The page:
The Science of Sex: Adam and Eve Exposed

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Adam and Eve Exposed index

According to evolutionary psychologists, men will launch a thousand ships, bludgeon one another to death in single combat and do whatever else it takes to get laid. Women are supposedly more cautious and pragmatic in their sex lives. This difference lies in our genes, argue the evo-psych squad — because, in the unending struggle to reproduce, men have stood to gain or lose a lot more than women. It’s a controversial notion, but one that receives some support from a study of our remote ancestors published in this month’s Nature Genetics.

Simply put, the evolutionary psychological argument is this: women generally have about as many offspring as their physiology allows; men, on the other hand, are physiologically capable of leaving huge numbers of offspring, but they also face a significant likelihood of leaving none. Thus, it seems likely that during human evolution, there has been much more variability in the reproductive success of men than that of women. Over thousands of generations this difference could have fostered the spread of genes for gung-ho risk-taking among men, and for caution among women.

Of course, many critics claim that this is so much simplistic mumbo-jumbo. Male-female differences are largely the product of socialization, they claim, or at the very least, it’s difficult to tease apart the influence of nature and nurture. What’s more, sex roles have changed radically over time: How could our ancient genetic heritage play such an important role? These critics also point out, correctly, that we don’t actually know much about what happened during human evolution. “Where’s the data?” they ask.

This month, some data finally showed up, hidden away in a highly technical paper by an international research group led by Peter Underhill of Stanford University. The paper dishes up some evidence that men were indeed more variable than women in their reproductive success, and variable over thousands of generations.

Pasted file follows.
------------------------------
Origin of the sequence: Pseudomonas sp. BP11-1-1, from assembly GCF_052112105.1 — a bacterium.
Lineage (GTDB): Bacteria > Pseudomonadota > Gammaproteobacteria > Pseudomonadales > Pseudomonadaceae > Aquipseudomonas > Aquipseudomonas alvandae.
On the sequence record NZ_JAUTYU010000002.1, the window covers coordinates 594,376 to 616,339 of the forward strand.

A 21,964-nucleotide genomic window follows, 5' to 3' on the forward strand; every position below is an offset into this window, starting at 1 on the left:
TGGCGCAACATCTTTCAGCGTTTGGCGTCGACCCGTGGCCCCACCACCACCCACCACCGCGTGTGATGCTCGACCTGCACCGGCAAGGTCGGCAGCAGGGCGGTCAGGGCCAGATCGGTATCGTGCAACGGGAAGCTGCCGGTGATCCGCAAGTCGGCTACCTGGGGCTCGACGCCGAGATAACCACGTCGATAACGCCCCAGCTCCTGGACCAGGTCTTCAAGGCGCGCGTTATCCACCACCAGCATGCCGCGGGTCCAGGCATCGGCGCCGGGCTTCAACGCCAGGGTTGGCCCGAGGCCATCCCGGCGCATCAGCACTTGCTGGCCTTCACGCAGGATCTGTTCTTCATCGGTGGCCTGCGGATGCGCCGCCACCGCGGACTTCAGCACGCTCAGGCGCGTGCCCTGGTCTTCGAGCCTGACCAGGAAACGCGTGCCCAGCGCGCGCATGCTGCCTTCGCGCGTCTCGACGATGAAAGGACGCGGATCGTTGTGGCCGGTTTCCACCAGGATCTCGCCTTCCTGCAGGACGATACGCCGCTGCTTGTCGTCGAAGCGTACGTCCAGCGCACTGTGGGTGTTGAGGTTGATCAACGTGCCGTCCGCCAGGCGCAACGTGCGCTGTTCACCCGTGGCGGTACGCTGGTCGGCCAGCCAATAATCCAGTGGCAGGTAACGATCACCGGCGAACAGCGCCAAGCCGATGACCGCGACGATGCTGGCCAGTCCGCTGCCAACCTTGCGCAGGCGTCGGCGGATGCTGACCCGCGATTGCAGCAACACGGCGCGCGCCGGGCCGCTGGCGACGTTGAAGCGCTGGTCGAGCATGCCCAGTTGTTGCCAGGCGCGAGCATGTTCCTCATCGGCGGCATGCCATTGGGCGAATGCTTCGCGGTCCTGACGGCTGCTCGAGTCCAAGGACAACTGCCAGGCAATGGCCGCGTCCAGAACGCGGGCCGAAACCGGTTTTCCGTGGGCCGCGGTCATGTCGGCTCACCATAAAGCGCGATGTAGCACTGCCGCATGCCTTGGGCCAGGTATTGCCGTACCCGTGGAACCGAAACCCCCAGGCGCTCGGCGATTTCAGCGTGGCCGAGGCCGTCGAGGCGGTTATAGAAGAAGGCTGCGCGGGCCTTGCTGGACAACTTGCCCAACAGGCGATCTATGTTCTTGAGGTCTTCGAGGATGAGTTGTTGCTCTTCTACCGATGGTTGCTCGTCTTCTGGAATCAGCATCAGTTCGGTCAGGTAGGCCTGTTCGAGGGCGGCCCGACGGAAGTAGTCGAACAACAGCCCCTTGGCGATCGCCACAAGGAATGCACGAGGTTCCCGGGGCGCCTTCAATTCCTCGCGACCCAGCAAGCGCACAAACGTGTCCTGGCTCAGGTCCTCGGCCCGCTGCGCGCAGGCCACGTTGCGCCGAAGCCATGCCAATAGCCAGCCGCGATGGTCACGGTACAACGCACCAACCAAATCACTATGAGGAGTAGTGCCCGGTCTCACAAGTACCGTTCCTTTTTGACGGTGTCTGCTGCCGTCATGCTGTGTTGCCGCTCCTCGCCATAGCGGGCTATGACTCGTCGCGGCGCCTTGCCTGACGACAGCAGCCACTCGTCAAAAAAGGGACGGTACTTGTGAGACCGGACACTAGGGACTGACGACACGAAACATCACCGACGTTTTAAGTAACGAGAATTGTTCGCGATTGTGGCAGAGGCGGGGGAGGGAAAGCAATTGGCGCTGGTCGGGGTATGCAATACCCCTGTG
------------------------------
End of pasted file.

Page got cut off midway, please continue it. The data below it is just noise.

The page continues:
But first, some background. Back in 1991, researchers at U.C. Berkeley coined the term “mitochondrial Eve” to describe a woman who lived in East Africa about 240,000 years ago, a “common maternal ancestor” of modern females. Eve was the source of a tiny part of the human genome, known as mitochondrial DNA, that women inherit exclusively from their mothers. In other words, if any woman on Earth traced her ancestors back up the female line, through her mother, her mother’s mother and so on, for about 5,000 generations, she would eventually come to Eve. (Of course, many other people, both male and female, in Eve’s generation also passed on elements of their DNA — just not their mitochondrial DNA, and not through an all-female line.)

Cut to today — and to a new character in this genomic drama, Y Chromosome Adam. Underhill’s group studied another small part of the genome: a portion of the tiny Y chromosome that men inherit exclusively from their fathers. Using markers on this chromosome, they deduced that all living men have a “last common paternal ancestor” who lived in East Africa about 60,000 years ago. In other words, Eve died some 80,000 years before Adam was born.